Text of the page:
Hello and welcome to the January 20, 2022 edition of Daily Crunch! The topic for today is more. Although the creator economy developed last year, more major platforms are attempting to support individual artists this year. Sure, last year was a banner year for crypto entrepreneurs, but now even more major corporations are joining the fray. Peloton, on the other hand, is having a bad day. Let us discuss it! – Alexandra. P.S. Early Stage is returning to San Francisco this year, so look forward to seeing you there!
Peloton’s production has apparently halted: Remember when you could not buy a Peloton bike because there was not enough. The company is currently experiencing the reverse problem, with more supply than demand. Today, shares in the 2019 IPO were down substantially. It appears that the pandemic trade, which was once a major driver of corporate value, has ended. NFT assistance is now available on Twitter: If you are a subscriber to Twitter’s premium service, you will soon be able to connect a cryptocurrency wallet and use an NFT as your profile picture.
Some of you will be pleased, while others will be disappointed. Regardless of your feelings about the news, the fact that Twitter spent the effort to develop it is indicative of where the market is likely to go this year. Facebook and Instagram, on the other hand, appear to be getting into the NFT game as well. Cognito purchased by Plaid: Plaid has been active since the massive Plaid-Visa agreement fell through due to regulatory difficulties.
It raised more money and increased its valuation to $13 billion, after which it has been busy expanding and buying other businesses. The company bought Cognito for approximately a quarter billion dollars today, allowing it to overlay more services on top of its core API business. A few words before the news avalanche, First, Anna Heim wrote a great piece about first-time founders and the fetishization of serial founders in the market that may be causing young entrepreneurs to overlook.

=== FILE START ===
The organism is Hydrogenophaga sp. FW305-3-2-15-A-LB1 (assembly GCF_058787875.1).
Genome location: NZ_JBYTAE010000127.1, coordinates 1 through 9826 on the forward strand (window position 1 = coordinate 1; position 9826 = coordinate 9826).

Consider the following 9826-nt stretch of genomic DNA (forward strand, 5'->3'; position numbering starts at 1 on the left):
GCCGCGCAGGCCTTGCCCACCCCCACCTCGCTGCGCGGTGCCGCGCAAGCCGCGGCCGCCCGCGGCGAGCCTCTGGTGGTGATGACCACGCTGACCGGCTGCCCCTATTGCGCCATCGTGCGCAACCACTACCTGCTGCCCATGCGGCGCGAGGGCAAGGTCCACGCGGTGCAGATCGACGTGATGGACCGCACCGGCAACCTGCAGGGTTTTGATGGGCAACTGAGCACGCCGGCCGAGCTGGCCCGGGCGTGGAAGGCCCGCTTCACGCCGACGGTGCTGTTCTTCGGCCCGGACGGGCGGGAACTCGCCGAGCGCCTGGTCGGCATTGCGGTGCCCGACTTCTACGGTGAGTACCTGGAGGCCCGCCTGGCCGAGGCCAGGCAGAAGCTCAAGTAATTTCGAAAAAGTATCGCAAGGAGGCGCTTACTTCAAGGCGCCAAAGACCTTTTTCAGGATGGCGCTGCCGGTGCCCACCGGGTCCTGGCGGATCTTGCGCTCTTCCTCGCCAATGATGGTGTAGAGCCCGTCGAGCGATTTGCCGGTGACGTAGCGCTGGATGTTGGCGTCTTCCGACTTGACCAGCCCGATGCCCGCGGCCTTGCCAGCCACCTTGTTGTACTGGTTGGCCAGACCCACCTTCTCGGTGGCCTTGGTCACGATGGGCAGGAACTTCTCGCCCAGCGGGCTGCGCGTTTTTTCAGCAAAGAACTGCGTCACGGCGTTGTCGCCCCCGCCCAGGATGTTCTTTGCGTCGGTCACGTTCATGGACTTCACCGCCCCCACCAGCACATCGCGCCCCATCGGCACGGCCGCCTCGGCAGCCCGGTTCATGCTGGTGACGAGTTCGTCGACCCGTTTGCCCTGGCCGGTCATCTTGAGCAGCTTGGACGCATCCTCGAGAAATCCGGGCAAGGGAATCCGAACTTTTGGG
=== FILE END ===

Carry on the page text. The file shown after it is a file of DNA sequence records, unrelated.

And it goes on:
She may be onto something, given that fresh builders rather than those who were going around the block for the second, third, or tenth time started a number of recent unicorns. In addition, despite surviving a decline in startup funding, China’s venture capital market may be under new strain. Maybe this time, we will see the decreases that so many predicted.
Now for the news: Cherry Ventures raises $340 million for its third fund. Cherry Ventures is a German venture capital firm focused on early-stage technology. Mike Butcher reports that it also invests in blockchain technology. The group invested in Flink and SellerX, among other firms, with past funding. The following is a rundown of how the Crypto.com hack happened: It turns out that the extensively touted cryptocurrency firm lost customer assets and shortly halted withdrawals due to a 2FA issue.
This type of hack may appear to be typical now, but it is not. Is it still that bad? Given that bitcoin was initially suggested in 2008, this is perhaps even more shocking. I am curious as to what Matt Damon thinks. TBD Health, which offers, “a creative new approach with at-home [STI] testing made available for vagina-havers,” teaches us that sexual health is a growing market. It reminds me of Juna, thus the at-home STI testing market has an interesting competitive landscape to follow. Do you recall no-code? It is all over the place once more. When we covered the Soft round for TechCrunch the other day, we wondered what had happened to all the no-code rounds. Therefore, there you have it. Prophecy has raised $25 million for its “low-code data engineering platform” today. For your thoughts, Shazam: Weavit’s goal, according to TechCrunch, is to “provide users with a different way to swiftly capture their thoughts in a note-taking tool with the push of a button, which is then linked to other content in a bigger knowledge base.” Is there a need for yet another note-taking app in the world? The answer appears to be yes.